The Incas
By Payton Smith



The Atlantic World, which was a time period between the 1400s and 1600s, was impacted by the Incas because of its wealth and developed culture. This impact started when the Spanish conquered the Incan Empire in 1532, and brought back some of their culture and most importantly Incan gold to Spain. The Inca’s were very important to South America.

Incas ruled one of the largest and richest empires in the history of the world. They did not earn this title through luck, but through a strict government and a great amount of land. Stretching over an area of over 2,500 miles along the western coast of South America, the empire included parts of present day countries such as Columbia, Ecuador, Bolivia, Chile, Argentina, and Peru which is where the capital, Cusco, was located. The name Inca was originally the name of the group that formed the royal court. Inca’s also spelled Inka's, were also known as the Tiwantinsuya's. Their empire lasted just a little over a hundred years and may have lasted much longer, if the Spanish had not conquered the Inca's in 1532.




The everyday life for the Incas was monotonous. Everyone worked except for the young and the old. Once the children were old enough, they starting working. However, some young children were put to work out in the farm lands to scare the animals away from the crops. The Inca people had many different jobs. For example, some were in the military, the government, mining, farming, craft making, cotton growing, and some had to work in the mountains. Scientists are baffled as to why the Inca's could survive in mountainous climates. Even with our modern day technology it is hard for us to be able to do that. Not many people lived in cities, most lived in small, nearby villages, only visiting the big cities for festivals or business. Their everyday life was repetitive.




The Inca social structure was very basic. The ruler, or Sapa Inca, and his wives, the Coyas, had the most control over the Inca's. Next in line were the High Priest and the Army Commander in Chief. After them, were the Regional Army Commanders, also known as the Four Apus. Following them in the social structure were the temple priests, architects, administrators and army generals. Then it was the artisans, musicians, army captains, and the Incan accountants, also known as the quipucamayoc. At the bottom of the social standings were sorcerers, farmers, herding families, and conscripts. This social structure was used for a hundred years following when the first ruler established the Incan Empire.



Inca's were very advanced in their technology. However, one of the most advanced aspects of their life was their systems of roads. There roads are referred to as an “all-weather highway system.” Over 14,000 miles of these roads are still used today. These roads were crucial to the Inca's for communication, and transport. If a bridge failed, a whole road would be rendered useless. The locals would work as quickly as possible to fix the bridge, so that communication all over the empire could be maintained. There is one road that stretches almost the entire length of the South American Pacific coast. Since the Inca's did not know about the wheel, all of their travel was done on foot, so the every few kilometers a rest house was built. The Inca's were a very highly developed group of people and their road system reflects this.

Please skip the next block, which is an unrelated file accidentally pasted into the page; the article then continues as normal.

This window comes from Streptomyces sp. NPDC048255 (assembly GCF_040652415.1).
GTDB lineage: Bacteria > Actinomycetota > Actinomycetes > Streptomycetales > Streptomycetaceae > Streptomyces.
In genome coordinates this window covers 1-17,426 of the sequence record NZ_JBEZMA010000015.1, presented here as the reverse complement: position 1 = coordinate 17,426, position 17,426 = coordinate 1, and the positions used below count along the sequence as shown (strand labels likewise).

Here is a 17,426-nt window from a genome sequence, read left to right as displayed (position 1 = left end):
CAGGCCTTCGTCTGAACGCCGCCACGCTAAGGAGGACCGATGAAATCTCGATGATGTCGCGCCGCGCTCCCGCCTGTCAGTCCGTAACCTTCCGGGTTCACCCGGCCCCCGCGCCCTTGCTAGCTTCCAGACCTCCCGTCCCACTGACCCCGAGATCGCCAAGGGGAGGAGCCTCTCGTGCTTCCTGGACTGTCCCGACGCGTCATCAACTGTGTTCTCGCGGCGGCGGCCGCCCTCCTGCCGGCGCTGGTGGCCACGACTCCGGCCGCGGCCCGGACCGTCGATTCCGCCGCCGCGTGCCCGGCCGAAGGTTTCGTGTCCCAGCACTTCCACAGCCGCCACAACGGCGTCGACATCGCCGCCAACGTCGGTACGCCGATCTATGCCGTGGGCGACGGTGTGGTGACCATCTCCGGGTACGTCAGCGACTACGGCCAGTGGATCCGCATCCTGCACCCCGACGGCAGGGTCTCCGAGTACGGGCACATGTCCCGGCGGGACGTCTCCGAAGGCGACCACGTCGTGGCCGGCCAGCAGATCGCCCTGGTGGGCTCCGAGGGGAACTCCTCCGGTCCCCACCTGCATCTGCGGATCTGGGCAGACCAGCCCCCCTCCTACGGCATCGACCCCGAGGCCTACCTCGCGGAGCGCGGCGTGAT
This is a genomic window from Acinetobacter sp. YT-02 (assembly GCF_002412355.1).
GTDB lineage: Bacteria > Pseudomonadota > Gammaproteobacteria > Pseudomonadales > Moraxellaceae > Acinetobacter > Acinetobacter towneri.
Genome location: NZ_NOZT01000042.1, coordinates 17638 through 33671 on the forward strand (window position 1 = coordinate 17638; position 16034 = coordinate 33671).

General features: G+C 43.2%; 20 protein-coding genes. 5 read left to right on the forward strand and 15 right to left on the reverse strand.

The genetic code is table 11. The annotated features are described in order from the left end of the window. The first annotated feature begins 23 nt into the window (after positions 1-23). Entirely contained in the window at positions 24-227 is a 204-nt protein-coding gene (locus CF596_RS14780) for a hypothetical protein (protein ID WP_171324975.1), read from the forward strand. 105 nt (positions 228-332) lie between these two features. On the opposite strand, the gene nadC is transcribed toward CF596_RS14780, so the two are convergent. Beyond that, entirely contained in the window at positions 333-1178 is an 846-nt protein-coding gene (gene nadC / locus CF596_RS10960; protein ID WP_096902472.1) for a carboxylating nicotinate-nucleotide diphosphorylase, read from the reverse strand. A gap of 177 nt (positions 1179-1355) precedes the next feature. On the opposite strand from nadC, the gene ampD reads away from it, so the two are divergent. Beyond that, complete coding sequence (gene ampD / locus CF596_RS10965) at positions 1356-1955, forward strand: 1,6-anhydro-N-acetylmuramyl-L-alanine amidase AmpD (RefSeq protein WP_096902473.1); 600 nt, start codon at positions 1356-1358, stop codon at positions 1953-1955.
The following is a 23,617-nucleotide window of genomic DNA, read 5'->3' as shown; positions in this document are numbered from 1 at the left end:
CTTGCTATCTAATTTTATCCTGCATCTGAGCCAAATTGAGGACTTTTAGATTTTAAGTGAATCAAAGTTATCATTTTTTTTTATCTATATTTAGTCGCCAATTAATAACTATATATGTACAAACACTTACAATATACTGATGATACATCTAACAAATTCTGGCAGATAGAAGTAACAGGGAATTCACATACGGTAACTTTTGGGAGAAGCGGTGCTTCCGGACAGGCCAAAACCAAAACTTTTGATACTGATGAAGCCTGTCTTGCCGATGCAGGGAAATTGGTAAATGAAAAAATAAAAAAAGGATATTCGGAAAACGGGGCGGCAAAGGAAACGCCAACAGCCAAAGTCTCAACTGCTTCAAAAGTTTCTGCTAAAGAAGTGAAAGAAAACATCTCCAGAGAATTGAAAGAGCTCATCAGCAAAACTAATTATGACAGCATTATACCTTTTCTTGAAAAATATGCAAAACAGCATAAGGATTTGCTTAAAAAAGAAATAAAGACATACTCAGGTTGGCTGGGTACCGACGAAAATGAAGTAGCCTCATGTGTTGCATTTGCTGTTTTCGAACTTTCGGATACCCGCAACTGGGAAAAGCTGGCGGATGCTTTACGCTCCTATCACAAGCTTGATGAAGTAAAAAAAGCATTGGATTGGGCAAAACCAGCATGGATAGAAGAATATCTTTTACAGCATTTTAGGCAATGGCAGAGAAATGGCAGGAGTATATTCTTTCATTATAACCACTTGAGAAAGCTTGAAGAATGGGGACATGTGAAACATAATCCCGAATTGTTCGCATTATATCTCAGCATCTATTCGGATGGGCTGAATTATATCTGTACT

Religion was a major part of the Inca's lives. They believed that the world was created by the god, Viracocha. They also believed that the ruling family were descendants from the Sun God, Inti. Although most of the gods were men, the earth goddess, Pachamama, was a very important female deity. The same thing applies with the Sea and the Moon, they were both goddesses too. They thought that the gods and goddesses spoke to them through oracles, and would express or show their anger by sending natural disasters or storms. Items or people who were sacred were regarded as Huaca. For example, mummies of important ancestors, temples and historical places where all regarded as Huaca. One of the major traditions was to have the mummies of the dead Inca Kings in the palaces they had once lived. Sometimes they would even bring them in for council meetings. Another thing the Inca's thought was important was sacrifice. They would sacrifice crops, animals, lots of llamas, and only under special circumstances, children. It was considered a great honor to be chosen to be sacrificed. Before they were killed, they would be blessed by the emperor, and then they would be sent back to their province to be killed. Today, our beliefs maybe different, however, religion was just as important back then as it is now.




The Incas were exceedingly important to the Atlantic World. Their culture, religion, and political standards are still used today, only in a more modern, diplomatic way. Their mark on civilization is seen not only in South America, but in European countries too. The Spanish were not that wealthy when the first came to the Americas, but when the brought all of the Incan gold back to Spain, it made them far more powerful than all of the other countries.